Dishwasher Waste Pipe Advice as it's Causing Siphon and Damaging Motor


Postby MarkDOT » Sun Apr 16, 2017 1:48 pm

Hi there, I'm new to the forum but would thoroughly appreciate anyone's advice on the problem we're having!

Our dishwasher was working okay - but not great - for quite some time but eventually failed. The manufacturer repairer told us that the waste pipe was creating a siphon that was effectively hurting the motor inside the dishwasher.

I've been reading up about air admittance valves and dishwasher high loops and decided to have a look at our existing configuration.

Attached shows the dishwasher running into a waste pipe that existed long before we bought the house. The waste pipe then runs along (at ground level) behind a couple of units before draining into the waste pipe using a self-tapping valve. It is not draining into a u-bend or anything (the sink is above).

Is this setup - at present - correct and safe? My understanding was that it needed to drain into the 'clean' side of the sink u-bend? Is the fact that it's not causing the siphon? To me it looks like a bad job / solution but perhaps this is what is acceptable?...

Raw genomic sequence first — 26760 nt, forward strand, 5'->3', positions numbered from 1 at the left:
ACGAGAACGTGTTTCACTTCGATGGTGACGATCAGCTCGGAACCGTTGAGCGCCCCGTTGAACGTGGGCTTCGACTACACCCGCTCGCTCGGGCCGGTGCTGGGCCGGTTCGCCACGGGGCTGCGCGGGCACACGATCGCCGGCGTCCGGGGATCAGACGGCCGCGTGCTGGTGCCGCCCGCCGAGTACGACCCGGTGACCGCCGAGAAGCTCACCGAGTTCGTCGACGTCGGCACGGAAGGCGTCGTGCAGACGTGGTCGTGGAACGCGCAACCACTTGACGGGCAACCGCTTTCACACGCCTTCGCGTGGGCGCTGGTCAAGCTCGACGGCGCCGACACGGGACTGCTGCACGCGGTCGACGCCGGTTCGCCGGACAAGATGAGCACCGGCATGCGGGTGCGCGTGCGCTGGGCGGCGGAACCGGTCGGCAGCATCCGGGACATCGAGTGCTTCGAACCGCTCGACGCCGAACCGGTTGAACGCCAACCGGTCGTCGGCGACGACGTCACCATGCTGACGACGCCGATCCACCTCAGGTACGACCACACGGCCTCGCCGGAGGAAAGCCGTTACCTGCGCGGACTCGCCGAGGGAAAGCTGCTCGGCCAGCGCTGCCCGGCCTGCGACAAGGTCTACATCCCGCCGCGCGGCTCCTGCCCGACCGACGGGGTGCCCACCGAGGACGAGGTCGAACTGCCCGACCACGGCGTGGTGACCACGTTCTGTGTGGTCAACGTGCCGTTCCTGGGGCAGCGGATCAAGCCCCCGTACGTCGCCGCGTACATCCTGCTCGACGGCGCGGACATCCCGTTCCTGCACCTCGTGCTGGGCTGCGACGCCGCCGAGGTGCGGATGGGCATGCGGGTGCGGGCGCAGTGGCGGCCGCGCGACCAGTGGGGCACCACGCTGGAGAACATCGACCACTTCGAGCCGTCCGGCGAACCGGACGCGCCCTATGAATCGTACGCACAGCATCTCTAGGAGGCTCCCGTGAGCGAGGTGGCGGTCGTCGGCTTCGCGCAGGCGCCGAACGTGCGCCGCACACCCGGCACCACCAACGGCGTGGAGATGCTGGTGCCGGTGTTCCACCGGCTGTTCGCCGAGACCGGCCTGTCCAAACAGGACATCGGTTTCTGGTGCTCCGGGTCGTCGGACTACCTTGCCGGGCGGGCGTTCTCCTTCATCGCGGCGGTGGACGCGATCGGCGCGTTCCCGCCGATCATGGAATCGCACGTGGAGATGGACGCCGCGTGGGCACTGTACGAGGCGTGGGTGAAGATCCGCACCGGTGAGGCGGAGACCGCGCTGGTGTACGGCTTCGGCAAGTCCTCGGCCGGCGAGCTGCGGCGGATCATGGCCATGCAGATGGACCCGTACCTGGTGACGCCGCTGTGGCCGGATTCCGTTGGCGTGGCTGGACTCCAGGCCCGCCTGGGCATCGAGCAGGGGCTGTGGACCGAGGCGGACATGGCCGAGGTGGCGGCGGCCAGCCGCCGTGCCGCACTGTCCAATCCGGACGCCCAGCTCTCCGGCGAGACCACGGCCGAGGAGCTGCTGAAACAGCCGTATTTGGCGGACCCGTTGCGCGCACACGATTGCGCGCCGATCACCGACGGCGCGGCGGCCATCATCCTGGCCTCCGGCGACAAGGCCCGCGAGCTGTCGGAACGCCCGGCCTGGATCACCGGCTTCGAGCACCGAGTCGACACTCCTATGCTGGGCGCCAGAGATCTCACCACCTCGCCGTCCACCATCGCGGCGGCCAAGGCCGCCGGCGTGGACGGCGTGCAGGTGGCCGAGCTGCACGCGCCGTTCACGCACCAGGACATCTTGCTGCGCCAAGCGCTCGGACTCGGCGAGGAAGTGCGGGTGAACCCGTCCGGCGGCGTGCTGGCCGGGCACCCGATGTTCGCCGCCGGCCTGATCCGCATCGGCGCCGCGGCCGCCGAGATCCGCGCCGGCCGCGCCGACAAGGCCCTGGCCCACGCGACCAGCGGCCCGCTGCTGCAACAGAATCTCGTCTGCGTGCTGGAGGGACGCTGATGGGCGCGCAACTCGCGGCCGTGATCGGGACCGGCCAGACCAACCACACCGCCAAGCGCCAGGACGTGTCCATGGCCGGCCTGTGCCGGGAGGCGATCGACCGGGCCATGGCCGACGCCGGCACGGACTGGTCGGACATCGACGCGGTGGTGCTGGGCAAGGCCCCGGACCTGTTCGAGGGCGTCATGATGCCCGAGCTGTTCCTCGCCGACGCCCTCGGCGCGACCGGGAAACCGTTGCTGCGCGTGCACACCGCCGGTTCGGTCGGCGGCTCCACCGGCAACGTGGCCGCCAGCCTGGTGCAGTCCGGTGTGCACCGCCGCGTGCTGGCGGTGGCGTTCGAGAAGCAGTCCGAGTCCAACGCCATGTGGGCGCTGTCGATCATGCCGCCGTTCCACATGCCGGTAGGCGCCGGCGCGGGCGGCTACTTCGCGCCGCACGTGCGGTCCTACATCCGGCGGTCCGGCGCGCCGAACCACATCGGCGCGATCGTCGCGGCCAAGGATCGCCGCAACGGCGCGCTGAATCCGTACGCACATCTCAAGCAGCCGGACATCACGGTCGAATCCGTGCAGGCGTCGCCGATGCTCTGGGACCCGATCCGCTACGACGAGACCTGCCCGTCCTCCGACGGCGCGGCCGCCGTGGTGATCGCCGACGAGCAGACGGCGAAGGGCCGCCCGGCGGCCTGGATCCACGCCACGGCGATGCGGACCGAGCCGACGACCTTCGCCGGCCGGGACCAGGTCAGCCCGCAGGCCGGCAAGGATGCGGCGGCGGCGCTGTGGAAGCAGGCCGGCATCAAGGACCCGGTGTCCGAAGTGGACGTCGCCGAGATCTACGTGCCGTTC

Can this be fixed or does it need a new pipe running directly into the sinks' drainage as with other installations?

Any advice appreciated! Thank you very much!
Mark
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Plumbing Setup.jpg
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Postby Southsidebobby » Fri Apr 21, 2017 1:04 am

Have you ever siphoned petrol of of a motor car fuel tank, using a long piece of plastic tube? All you do is push the tube below the fuel level in the tank, suck on the end of the pipe, and the petrol starts to flow on its own as long as the end of the tube is lower than the level of fuel in the tank? Well, that is what is happening to your dishwasher! The drain pipe is one continuous piece of pipe, with the drain lower than the water level in the dishwasher, so when the machine fills, water will start to drain out, often as fast as it is flowing in, all by itself without the drain pump running! This will give terrible wash results as the detergent is flowing away down the drain, and the machine will constantly be refilling with cold water. The answer is that you must have an air break in the pipe, higher than the water level, to break the vacuum that is causing the siphon. That's why they use a large diameter waste pipe with the dishwasher drain pipe pushed in, with an air break. It's no use lifting the pipe higher, as the siphon will not be broken. Look carefully at the manufacturers installation instructions on how to fit a waste pipe with an air break. I found this situation thousands of times in my working life!
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